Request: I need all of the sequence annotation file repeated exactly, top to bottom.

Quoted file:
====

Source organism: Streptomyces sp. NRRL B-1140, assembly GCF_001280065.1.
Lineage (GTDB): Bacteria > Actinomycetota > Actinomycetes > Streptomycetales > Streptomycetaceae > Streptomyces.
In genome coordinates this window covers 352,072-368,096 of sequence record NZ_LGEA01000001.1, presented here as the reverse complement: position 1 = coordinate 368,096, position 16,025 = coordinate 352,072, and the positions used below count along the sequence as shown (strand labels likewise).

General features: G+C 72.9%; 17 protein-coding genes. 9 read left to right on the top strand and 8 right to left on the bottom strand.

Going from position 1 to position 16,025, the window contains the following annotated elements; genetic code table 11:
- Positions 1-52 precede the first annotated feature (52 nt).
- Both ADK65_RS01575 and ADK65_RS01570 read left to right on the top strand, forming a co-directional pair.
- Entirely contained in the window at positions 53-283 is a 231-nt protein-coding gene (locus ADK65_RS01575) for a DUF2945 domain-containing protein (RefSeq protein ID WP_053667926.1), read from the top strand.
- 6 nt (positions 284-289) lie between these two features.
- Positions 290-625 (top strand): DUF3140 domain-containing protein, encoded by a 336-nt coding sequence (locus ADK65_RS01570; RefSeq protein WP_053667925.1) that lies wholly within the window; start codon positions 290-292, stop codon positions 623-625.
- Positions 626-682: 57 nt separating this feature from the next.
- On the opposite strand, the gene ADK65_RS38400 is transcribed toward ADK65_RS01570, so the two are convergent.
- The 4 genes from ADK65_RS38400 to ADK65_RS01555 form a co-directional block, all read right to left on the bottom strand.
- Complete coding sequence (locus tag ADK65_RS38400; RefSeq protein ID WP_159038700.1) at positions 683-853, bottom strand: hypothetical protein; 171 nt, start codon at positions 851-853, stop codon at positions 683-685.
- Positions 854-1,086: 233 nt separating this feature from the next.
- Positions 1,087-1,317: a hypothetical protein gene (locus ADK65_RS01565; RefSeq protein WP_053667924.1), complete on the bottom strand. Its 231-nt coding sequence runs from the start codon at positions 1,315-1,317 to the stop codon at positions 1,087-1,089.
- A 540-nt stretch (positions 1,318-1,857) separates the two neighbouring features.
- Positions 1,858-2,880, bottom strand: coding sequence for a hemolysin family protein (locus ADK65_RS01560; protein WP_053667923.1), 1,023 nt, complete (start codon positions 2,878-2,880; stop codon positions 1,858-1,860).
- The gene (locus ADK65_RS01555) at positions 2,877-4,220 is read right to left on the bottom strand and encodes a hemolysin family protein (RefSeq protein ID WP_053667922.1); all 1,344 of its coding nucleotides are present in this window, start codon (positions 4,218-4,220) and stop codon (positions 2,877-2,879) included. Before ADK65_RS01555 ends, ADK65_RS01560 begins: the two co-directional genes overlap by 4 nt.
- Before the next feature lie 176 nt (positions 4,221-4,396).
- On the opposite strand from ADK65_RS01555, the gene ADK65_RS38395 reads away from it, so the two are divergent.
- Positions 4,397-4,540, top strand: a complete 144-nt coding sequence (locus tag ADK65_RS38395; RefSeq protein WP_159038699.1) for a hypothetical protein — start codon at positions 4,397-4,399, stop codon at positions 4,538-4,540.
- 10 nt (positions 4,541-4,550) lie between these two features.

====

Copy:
Source organism: Streptomyces sp. NRRL B-1140, assembly GCF_001280065.1.
Lineage (GTDB): Bacteria > Actinomycetota > Actinomycetes > Streptomycetales > Streptomycetaceae > Streptomyces.
In genome coordinates this window covers 352,072-368,096 of sequence record NZ_LGEA01000001.1, presented here as the reverse complement: position 1 = coordinate 368,096, position 16,025 = coordinate 352,072, and the positions used below count along the sequence as shown (strand labels likewise).

General features: G+C 72.9%; 17 protein-coding genes. 9 read left to right on the top strand and 8 right to left on the bottom strand.

Going from position 1 to position 16,025, the window contains the following annotated elements; genetic code table 11:
- Positions 1-52 precede the first annotated feature (52 nt).
- Both ADK65_RS01575 and ADK65_RS01570 read left to right on the top strand, forming a co-directional pair.
- Entirely contained in the window at positions 53-283 is a 231-nt protein-coding gene (locus ADK65_RS01575) for a DUF2945 domain-containing protein (RefSeq protein ID WP_053667926.1), read from the top strand.
- 6 nt (positions 284-289) lie between these two features.
- Positions 290-625 (top strand): DUF3140 domain-containing protein, encoded by a 336-nt coding sequence (locus ADK65_RS01570; RefSeq protein WP_053667925.1) that lies wholly within the window; start codon positions 290-292, stop codon positions 623-625.
- Positions 626-682: 57 nt separating this feature from the next.
- On the opposite strand, the gene ADK65_RS38400 is transcribed toward ADK65_RS01570, so the two are convergent.
- The 4 genes from ADK65_RS38400 to ADK65_RS01555 form a co-directional block, all read right to left on the bottom strand.
- Complete coding sequence (locus tag ADK65_RS38400; RefSeq protein ID WP_159038700.1) at positions 683-853, bottom strand: hypothetical protein; 171 nt, start codon at positions 851-853, stop codon at positions 683-685.
- Positions 854-1,086: 233 nt separating this feature from the next.
- Positions 1,087-1,317: a hypothetical protein gene (locus ADK65_RS01565; RefSeq protein WP_053667924.1), complete on the bottom strand. Its 231-nt coding sequence runs from the start codon at positions 1,315-1,317 to the stop codon at positions 1,087-1,089.
- A 540-nt stretch (positions 1,318-1,857) separates the two neighbouring features.
- Positions 1,858-2,880, bottom strand: coding sequence for a hemolysin family protein (locus ADK65_RS01560; protein WP_053667923.1), 1,023 nt, complete (start codon positions 2,878-2,880; stop codon positions 1,858-1,860).
- The gene (locus ADK65_RS01555) at positions 2,877-4,220 is read right to left on the bottom strand and encodes a hemolysin family protein (RefSeq protein ID WP_053667922.1); all 1,344 of its coding nucleotides are present in this window, start codon (positions 4,218-4,220) and stop codon (positions 2,877-2,879) included. Before ADK65_RS01555 ends, ADK65_RS01560 begins: the two co-directional genes overlap by 4 nt.
- Before the next feature lie 176 nt (positions 4,221-4,396).
- On the opposite strand from ADK65_RS01555, the gene ADK65_RS38395 reads away from it, so the two are divergent.
- Positions 4,397-4,540, top strand: a complete 144-nt coding sequence (locus tag ADK65_RS38395; RefSeq protein WP_159038699.1) for a hypothetical protein — start codon at positions 4,397-4,399, stop codon at positions 4,538-4,540.
- 10 nt (positions 4,541-4,550) lie between these two features.